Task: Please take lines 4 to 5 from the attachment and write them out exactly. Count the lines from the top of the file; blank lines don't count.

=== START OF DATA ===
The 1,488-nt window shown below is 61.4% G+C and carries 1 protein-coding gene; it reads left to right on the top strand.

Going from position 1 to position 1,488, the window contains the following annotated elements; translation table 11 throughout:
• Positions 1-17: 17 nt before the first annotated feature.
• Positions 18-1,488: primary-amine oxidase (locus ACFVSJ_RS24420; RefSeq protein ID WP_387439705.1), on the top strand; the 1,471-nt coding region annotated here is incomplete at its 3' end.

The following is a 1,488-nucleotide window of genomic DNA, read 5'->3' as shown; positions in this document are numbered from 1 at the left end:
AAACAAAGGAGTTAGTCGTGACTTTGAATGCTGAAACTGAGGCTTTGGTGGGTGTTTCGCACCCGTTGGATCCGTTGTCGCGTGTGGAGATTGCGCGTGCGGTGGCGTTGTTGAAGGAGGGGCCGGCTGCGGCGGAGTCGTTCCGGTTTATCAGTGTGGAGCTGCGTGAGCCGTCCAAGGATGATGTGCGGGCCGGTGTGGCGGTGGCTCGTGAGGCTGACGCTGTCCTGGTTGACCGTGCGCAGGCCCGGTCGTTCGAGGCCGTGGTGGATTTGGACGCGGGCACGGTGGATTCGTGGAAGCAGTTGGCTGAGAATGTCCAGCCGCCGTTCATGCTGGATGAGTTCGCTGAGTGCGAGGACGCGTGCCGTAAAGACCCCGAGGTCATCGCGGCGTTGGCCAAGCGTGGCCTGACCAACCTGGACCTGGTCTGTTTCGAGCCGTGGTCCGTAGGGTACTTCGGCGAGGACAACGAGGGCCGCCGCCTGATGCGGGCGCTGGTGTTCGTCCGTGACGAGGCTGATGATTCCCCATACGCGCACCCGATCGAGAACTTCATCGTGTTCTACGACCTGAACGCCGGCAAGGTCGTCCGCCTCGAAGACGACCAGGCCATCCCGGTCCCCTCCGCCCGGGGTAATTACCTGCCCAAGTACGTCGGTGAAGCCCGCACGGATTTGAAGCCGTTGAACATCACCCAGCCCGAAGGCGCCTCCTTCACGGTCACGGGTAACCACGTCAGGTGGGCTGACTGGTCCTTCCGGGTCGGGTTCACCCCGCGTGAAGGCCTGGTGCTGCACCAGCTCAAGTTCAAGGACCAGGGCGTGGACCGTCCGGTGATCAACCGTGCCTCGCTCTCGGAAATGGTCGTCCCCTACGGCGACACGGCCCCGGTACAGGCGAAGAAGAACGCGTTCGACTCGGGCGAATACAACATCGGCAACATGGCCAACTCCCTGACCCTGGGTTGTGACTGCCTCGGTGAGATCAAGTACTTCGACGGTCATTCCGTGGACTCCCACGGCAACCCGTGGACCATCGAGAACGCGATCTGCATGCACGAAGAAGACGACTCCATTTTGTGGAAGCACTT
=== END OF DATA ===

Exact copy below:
• Positions 18-1,488: primary-amine oxidase (locus ACFVSJ_RS24420; RefSeq protein ID WP_387439705.1), on the top strand; the 1,471-nt coding region annotated here is incomplete at its 3' end.

The following is a 1,488-nucleotide window of genomic DNA, read 5'->3' as shown; positions in this document are numbered from 1 at the left end: